There’s a battle raging in my belly, but what is the fight really for? I expect few in the battle know.
I once fought for a lover, offered to wear a string bikini & buy him a motorcycle.
But was it really him I wanted? (I’m so lucky I lost that fight.)
Neither do I want my children to never age, to never leave home.
I woke at 3 this morning, 4 am yesterday. I was there when the morning took its first breath and when that breath swept across the land with the rising sun, and I saw it greet the setting moon in the pink sky over the pond.
Though it’s been painful and violent and sweeping, maybe there isn’t a battle inside. Maybe this is what comes from laying a mantle down.
Before my decades as Mother, I cared for classrooms of students (who are parents now themselves), and before students, it was my eight younger siblings and an entire generation of younger cousins.
“Kelly Ann, you’re the oldest, you must set a good example.”
They began to potty-train me before I could walk.
I wore black last Saturday when we moved our chubby-cheeked sky-eyed baby into a dormitory room 100 miles away.
Before leaving home, I hung a black fleece blanket on the line thinking: How fitting.
“We don’t have a family anymore,” I cried to my husband when we returned home to nothing but ourselves.
I refused consolation.
Like the fabric draped over mirrors, this grief, this agony is an honoring of a great passing. A necessary or at least certain tearing of the fabric.
“Let it rip,” my mind says.
“How dare you!” replies my heart. “Would you say the same of your life’s work, or your country or your self? What do you know of carrying a life inside! Of sustaining it at your breast!”
But the ripping has been there since the beginning. The cells dividing. The infant forced from the womb. The first day back to work. The first day of preschool. The first crush. The first death of a pet.
I lay on the couch, holding my belly in agony. I haven’t been able to hold down food since the day I wore black, and a hardly ate in the days leading up to that.
But I’ve figured out what it is about that line from that parenting song by Tom Rush where the son is leaving. It’s bothered me ever since my boys were young, back when this family of four was a forever feeling…
“Goodbye momma goodbye to you too pa
Little sister you’ll have to wait a while to come along
Goodbye to this house and all its memories
We just got too old to say we’re wrong
Got to make one last trip to my bedroom
Guess I’ll have to leave some stuff behind
It’s funny how the same old crooked pictures
Just don’t seem the same to me tonight
There ain’t no use in shedding lonely tears mamma
There ain’t no use in shouting at me pa
I can’t live no longer with your fears mamma
I love you but that hasn’t helped at all
Each of us must do the things that matter
All of us must see what we can see
It was long ago you must remember
You were once as young and scared as me
I don’t know how hard it is yet mamma
When you realize you’re growing old
I know how hard is not to be younger
I know you’ve tried to keep me from the cold
Thanks for all you done it may sound hollow
Thank you for the good times that we’ve known
But I must find my own road now to follow
You will all be welcome in my home
Got my suitcase I must go now
I don’t mind about the things you said
I’m sorry Mom I don’t know where I’m going
Remember little sister look ahead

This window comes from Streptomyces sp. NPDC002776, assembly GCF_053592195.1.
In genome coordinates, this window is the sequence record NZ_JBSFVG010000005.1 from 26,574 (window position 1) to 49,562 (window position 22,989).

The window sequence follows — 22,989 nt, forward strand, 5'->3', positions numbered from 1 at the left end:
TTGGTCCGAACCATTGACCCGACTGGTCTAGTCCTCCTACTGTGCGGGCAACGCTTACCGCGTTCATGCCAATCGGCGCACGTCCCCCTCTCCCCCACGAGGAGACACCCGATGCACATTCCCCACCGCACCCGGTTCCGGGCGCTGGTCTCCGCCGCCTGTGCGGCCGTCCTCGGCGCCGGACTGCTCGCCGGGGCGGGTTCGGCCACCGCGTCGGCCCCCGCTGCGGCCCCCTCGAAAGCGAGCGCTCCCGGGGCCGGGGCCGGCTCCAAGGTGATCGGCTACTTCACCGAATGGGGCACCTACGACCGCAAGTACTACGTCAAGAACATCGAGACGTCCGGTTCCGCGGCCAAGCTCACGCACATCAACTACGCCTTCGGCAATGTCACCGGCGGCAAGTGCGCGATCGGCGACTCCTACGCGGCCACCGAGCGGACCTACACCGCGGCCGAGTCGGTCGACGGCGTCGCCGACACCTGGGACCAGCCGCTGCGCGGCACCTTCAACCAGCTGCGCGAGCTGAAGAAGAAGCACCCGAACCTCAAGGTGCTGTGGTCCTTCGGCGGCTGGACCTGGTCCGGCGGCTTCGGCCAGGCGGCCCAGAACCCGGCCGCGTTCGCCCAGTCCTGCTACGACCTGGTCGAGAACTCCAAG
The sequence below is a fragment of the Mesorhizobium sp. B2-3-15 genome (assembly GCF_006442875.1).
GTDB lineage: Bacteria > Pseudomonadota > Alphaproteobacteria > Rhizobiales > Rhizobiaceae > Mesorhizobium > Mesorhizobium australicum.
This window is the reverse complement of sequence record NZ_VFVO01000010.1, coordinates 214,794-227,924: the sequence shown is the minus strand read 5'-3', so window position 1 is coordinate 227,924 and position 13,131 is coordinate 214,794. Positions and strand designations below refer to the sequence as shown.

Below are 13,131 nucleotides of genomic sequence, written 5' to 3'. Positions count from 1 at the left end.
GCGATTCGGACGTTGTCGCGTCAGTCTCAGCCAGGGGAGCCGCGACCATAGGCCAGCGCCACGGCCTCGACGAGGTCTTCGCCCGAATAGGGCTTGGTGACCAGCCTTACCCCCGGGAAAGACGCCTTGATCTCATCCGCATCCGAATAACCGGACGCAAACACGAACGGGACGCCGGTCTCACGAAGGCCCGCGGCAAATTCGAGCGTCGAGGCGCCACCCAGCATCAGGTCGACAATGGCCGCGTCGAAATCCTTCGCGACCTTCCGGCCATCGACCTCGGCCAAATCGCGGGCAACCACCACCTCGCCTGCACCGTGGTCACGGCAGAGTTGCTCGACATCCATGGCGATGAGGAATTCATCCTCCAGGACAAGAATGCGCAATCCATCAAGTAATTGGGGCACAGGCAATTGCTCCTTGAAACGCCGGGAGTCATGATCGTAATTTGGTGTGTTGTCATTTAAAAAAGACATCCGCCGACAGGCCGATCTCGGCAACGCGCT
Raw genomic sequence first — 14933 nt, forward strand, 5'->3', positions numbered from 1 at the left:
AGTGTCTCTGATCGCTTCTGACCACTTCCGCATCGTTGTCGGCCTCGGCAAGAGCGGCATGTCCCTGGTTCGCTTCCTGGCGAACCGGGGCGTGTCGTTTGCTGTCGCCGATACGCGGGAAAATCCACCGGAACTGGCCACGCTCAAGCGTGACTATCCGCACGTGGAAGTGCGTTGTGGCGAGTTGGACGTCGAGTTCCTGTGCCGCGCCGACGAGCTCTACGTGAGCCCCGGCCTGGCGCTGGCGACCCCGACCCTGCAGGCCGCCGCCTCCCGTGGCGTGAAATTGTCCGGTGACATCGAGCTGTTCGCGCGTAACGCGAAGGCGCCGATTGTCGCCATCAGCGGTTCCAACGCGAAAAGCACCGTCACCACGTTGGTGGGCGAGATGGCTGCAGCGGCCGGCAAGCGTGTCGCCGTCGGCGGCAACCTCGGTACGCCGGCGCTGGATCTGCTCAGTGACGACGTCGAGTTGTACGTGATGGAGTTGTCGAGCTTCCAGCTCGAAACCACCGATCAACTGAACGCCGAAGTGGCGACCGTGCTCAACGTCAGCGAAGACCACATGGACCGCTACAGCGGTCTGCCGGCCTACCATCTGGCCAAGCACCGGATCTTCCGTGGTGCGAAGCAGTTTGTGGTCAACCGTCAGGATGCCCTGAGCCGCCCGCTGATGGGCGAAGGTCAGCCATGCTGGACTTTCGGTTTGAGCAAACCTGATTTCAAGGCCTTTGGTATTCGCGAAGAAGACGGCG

Tomorrow I’ll be in some other sunrise
Maybe I’ll have someone at my side
Mamma give your love back to your husband
Father you’ve have taught we well goodbye
Goodbye Mamma goodbye to you too pa”
Give your love back to your husband!
WHY IS IT only the mother who is assigned another object of desire as if a woman is never a subject in and of herself. Either a Miss or a Mrs. Never an “I.”
Yes, I may have food poisoning or even a parasite. I’ve seen the doctor. And I’ve missed everything I’d imagined pouring into last weekend and into this week–from the Boozy Brunch to the Romantic dinner to the hours of uninterrupted focus to swimming with the moon and communing with friends beside the pond.
But have I really “missed” it?
Is that what I wanted?
Is that what was needed?
Aren’t I like Demeter, separated from her child, in a period of necessary darkness.
Isn’t it true what May Sarton had to say, that without darkness, nothing comes to birth, as without light, nothing flowers.
And isn’t this separation like a flower on a garland lifting up all the other flowers—all the previous incarnations of seed & bloom & leaving—like summer is getting ready to do. Summers past and lovers past and even my own siblings taken from the home we shared and kept apart from one another except for formal, supervised visits in a cold and unwelcoming place. And then the earliest flower of all, Lila, when 4 years and two-thousand miles separated me from the place and the person to whom I most belonged until death made that a fools dream.
Last night as I lay on the couch bemoaning the heat and a diet restricted to broth, a breeze blew through the window above my head and lifted the gauzy ivory curtain across my face, like the caress of a lover, like the first breath of the morning across the land, like a mother soothing a feverish child, like a covering draped over the head of the dead.
My life has held so much loss.
So much love.
To the refugees separated from their children, to my friends posting photos of the first day of preschool or a college drop off on the other side of the country… The flower of my heart is connected to yours.
On that first morning waking without a family, I looked out the window and saw that all the Gladiolas at the back of the garden had bloomed bright white.